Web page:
The best advice I can give for you is to think about what each distribution is modelling process wise and not mathematically/probabilistically/statistically.
For example binomial represents a physical model where you have n trials that are independent from each other with either a 0 or 1 outcome and then we sum up the outcomes to get X. Some say coin tosses or other things, but the idea is that you have n independent things with a success/fail for each and then look at the distribution for getting so many successes.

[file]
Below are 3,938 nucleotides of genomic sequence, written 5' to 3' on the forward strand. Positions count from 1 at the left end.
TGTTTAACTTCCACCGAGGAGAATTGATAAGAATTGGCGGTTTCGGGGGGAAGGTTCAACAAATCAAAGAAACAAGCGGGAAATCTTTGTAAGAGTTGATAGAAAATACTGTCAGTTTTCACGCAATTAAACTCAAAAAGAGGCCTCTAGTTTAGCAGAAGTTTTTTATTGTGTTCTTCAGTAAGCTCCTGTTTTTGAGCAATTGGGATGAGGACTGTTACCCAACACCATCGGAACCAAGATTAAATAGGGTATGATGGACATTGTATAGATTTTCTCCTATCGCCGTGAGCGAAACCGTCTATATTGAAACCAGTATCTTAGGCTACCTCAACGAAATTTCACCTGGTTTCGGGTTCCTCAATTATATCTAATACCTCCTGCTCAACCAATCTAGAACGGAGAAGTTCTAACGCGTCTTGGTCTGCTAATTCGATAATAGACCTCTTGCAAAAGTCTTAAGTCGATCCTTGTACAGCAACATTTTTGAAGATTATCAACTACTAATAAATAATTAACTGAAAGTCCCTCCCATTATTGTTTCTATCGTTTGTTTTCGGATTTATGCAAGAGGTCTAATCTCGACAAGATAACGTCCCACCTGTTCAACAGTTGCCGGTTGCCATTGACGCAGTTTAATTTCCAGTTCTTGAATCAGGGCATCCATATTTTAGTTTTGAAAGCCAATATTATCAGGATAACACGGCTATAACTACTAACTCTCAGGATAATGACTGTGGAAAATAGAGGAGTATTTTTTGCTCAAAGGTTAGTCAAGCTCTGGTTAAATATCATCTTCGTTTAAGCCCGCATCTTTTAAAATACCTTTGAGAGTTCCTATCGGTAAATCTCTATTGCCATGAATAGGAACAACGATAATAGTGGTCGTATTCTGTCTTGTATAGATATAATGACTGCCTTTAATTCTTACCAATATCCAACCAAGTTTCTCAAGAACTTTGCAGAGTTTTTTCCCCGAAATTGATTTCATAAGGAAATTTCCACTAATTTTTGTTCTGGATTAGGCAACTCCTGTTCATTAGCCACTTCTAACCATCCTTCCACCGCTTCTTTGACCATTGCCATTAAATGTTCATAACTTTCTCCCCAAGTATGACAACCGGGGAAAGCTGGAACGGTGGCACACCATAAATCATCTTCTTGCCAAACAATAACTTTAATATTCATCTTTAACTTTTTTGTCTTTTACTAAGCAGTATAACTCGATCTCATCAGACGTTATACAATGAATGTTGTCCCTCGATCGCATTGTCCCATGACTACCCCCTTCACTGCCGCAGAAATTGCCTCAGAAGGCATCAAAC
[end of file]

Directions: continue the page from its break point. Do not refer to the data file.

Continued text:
Now negative binomial processes model a process that waits for so many failures to occur. The geometric process is a special case waiting for one failure to occur but negative binomial allows arbitrary numbers of failures.
If you try and think in formulas only then I can see why this stuff would be confusing: the math needs to be supplemented by ideas with some kind of physical, or visual intuition and if your teacher hasn't communicated this then they aren't really a good teacher.